Monday, 13 October 2008

Somebody's happy

The global financial system might be teetering on the brink of a precipice, the world's banks might be collapsing like ninepins, apocalyptic visions of mass unemployment, home repossessions and misery for millions might be filling the newspapers, but it's not bad for everyone.

Polly Toynbee and Will Hutton are sounding, if anything, even happier than Gordon Brown. Further afield, Herr Ratzinger is sounding as chipper as he must have been the day the people of Vigevano gave him 15,000 pairs of shoes. In a speech to his bishops last week, he claimed that the banking problems proved that money "does not exist" and that the word "reality" is in sore need of redefinition. "The realist is the one who recognizes the Word of God, in this apparently weak reality, as the foundation of all things," he asserted:

The one who builds on sand builds only on visible and tangible things, on success, on career, on money. Apparently these are the true realities. But all this one day will pass away. We can see this now with the fall of large banks: this money disappears, it is nothing.

But the pope's calmly enunciated feeling of vindication was as nothing compared to the open rejoicing of many clerics and others in the Middle East at the humbling of the Great Satan. For Sunnis and Shi'ites alike, it's as though all their Eids have come at once.

Sheikh Mohammed Ali al-Jouzo, who rejoices in the grand title Mufti of Mount Lebanon, told his followers that "God has responded to the supplications of the oppressed people". "It is the curse that hits every arrogant power," he added. The same theme was taken up by Ismael Haniyeh, who combines his religious functions with heading the Hamas government in the Gaza Strip.

"What's going on in America is a result of the violation of the rights of people in Palestine, Somalia, Iraq, Afghanistan and Muslims around the world," he told worshippers. "We are witnessing the collapse of the American Empire."

I assume he means that it's a case of divine retribution, otherwise it's hard to see the link.

That would certainly seem to be the view of the Iranian ayatollah Ahmad Jannati, who has been positively crowing.

"We are happy that the U.S. economy is in anarchy and the anarchy is reaching Europe," Jannati said. "They are seeing the result of their own ugly doings and God is punishing them."

Although, with oil revenues hit in Iran, God's punishment would seem to be affecting everyone, not just those wicked Americans. For President Ahmadinejad, though, the turmoil represented merely the birth pangs of a new, better word. "Their economy is collapsing... the reason for their defeat is that they have abandoned faith in God and piety," Ahmadinejad said in a televised speech in the northeastern city of Bojnurd. The domination of "international thieves" was over. It was all "evidence that God's promise is being delivered, that tyrants and corrupt (people) should go and be replaced by the pious and believers. "God willing, a global government of justice will be set up with the resistance of Iranian people as the flag-bearers (of the movement) led by Imam Mahdi."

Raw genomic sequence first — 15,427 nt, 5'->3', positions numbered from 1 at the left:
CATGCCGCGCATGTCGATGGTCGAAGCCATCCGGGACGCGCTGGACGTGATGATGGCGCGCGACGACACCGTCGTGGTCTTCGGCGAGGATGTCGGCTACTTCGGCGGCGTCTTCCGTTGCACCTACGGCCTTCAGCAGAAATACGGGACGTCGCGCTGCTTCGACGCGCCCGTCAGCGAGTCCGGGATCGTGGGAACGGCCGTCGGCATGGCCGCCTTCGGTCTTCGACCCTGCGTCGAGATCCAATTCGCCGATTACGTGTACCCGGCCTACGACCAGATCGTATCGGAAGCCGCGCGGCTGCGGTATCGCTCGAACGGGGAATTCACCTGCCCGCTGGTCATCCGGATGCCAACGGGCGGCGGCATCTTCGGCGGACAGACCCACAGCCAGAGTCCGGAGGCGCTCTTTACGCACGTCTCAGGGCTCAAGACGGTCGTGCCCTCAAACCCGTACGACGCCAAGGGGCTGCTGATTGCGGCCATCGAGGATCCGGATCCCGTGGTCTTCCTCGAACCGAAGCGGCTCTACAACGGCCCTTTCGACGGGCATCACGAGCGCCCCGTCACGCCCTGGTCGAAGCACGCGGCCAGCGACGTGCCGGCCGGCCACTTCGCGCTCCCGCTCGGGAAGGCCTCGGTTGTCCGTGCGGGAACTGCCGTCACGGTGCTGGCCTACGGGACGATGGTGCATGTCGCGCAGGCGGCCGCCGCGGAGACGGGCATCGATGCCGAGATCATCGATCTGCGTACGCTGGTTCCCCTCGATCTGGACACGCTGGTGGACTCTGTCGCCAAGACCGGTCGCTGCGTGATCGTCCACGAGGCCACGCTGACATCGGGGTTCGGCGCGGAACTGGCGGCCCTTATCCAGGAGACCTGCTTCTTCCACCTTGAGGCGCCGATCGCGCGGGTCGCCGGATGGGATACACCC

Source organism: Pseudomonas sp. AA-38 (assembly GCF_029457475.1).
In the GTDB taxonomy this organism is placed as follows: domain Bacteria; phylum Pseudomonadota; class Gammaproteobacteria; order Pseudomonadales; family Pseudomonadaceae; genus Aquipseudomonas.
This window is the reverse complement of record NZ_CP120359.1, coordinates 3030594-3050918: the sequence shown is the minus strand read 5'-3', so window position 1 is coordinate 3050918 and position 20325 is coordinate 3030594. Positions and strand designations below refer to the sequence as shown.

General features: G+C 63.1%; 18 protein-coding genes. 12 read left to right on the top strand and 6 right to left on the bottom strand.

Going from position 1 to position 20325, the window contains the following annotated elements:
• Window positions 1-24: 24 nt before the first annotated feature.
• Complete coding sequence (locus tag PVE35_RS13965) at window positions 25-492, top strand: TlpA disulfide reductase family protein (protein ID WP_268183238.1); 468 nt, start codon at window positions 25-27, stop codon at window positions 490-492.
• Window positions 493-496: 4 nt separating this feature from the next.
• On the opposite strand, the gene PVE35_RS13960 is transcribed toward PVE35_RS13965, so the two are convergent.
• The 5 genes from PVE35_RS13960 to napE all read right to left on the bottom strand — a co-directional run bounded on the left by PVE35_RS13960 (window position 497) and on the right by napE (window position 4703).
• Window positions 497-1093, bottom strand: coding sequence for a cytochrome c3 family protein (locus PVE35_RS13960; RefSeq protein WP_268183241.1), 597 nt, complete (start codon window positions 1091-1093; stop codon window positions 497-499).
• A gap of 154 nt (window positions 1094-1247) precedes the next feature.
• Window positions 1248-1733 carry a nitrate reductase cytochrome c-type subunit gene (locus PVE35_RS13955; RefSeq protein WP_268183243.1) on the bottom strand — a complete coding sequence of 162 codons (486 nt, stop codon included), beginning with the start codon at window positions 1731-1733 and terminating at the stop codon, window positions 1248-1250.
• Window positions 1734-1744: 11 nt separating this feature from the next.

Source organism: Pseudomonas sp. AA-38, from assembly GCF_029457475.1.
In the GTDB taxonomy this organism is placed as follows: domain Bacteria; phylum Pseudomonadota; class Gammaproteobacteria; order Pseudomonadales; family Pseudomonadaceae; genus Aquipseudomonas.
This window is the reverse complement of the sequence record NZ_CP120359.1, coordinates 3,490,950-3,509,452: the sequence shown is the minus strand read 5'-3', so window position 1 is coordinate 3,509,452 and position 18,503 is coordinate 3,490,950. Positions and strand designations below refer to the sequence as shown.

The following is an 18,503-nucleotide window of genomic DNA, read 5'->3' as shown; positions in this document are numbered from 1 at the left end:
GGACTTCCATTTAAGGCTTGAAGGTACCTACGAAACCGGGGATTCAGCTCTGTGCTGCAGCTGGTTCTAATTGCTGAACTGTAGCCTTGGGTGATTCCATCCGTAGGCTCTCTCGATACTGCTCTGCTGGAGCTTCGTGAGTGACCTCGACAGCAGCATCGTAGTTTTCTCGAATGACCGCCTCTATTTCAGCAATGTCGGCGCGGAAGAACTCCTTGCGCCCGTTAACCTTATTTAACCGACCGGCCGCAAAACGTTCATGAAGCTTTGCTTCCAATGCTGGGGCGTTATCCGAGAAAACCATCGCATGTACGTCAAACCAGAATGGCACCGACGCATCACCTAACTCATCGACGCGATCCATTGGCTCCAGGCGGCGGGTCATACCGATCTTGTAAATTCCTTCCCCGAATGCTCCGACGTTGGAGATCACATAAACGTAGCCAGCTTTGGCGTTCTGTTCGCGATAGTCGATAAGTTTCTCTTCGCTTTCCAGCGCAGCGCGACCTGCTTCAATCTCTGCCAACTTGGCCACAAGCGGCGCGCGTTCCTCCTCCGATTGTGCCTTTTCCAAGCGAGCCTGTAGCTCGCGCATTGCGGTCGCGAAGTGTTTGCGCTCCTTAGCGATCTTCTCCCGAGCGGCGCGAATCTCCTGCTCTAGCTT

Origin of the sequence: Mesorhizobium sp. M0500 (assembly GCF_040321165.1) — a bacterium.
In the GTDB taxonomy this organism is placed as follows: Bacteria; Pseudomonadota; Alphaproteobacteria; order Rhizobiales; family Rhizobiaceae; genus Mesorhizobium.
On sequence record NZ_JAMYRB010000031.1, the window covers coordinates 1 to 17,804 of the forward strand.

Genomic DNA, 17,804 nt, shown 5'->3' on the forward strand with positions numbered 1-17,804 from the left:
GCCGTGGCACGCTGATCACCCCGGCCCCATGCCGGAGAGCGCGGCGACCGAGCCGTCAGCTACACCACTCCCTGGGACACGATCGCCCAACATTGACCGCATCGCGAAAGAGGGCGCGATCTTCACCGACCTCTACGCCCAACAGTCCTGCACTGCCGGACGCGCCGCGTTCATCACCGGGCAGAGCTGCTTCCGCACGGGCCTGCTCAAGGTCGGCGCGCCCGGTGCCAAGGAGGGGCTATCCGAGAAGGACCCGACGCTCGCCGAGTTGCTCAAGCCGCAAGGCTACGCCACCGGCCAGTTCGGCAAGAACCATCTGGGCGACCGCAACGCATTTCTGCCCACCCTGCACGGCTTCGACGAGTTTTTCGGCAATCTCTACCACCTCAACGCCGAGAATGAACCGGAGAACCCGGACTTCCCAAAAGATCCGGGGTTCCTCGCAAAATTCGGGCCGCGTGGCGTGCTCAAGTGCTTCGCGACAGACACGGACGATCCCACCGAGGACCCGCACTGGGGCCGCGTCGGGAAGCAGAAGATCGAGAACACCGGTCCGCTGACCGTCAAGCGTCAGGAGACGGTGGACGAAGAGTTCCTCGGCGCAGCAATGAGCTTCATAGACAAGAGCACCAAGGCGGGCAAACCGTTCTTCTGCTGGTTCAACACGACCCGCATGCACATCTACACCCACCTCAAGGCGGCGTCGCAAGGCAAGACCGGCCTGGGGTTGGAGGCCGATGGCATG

At a conference on the future of Jerusalem meanwhile, the famously moderate Sheikh Yusuf al-Qaradawi took the news of falling bank shares as proof that capitalism has failed and that the world should turn instead to Islamic finance.

"The collapse of the capitalist system based on usury and paper and not on goods traded on the market is proof that it is in crisis and shows that Islamic economic philosophy is holding up," said the Egyptian-born cleric. "The Western system has collapsed and we have a complete economic philosophy as well as spiritual strength. All riches are ours... the Islamic nation has all or nearly all the oil and we have an economic philosophy that no one else has".

I wonder if he would have been quite so happy if his old friend Ken Livingstone were still Mayor of London. Probably.

From a less overtly religious perspective, the Syrian daily Teshrine drew strikingly similar conclusions, declaring that after imposing waves of sanctions against Syria, the United States is finally "getting what it deserved. It said, "After eight years of leading the world from disaster to disaster, the United States has its own disaster to deal with." Ha Ha.

According to Associated Press, one of the first to draw moral lessons from the impeding collapse of capitalism was Al Qaeda spokesman Adam Gadahn in a video released early this month. "The enemies of Islam are facing a crushing defeat," he predicted, "which is beginning to manifest itself in the expanding crisis their economy is experiencing."

No word from Sheikh Omar Bakri Mohammed as yet, though. No doubt he has other things on his mind. He has recently taken delivery of a new wife, 26 year old Ruba - the same age as his pole-dancing daughter.


therealalekid said...

There were a couple of letters on the BBC Ceefax about middle East banking and how it is not affected by the troubles.

Not much can be said, I doubt we'll see a mass conversion to Islam or a bloody socialist revolution where we over throw our political elite.

valdemar said...

Er, yeah, so Islamic countries don't depend on Western economic prosperity? If we buy less oil, say, because we're buying less of everything and therefore don't need to drive to the shops so much, that doesn't affect Johnny Arab? Hmmm. Methinks these Islamic chappies are as weak on economics as they are on real science.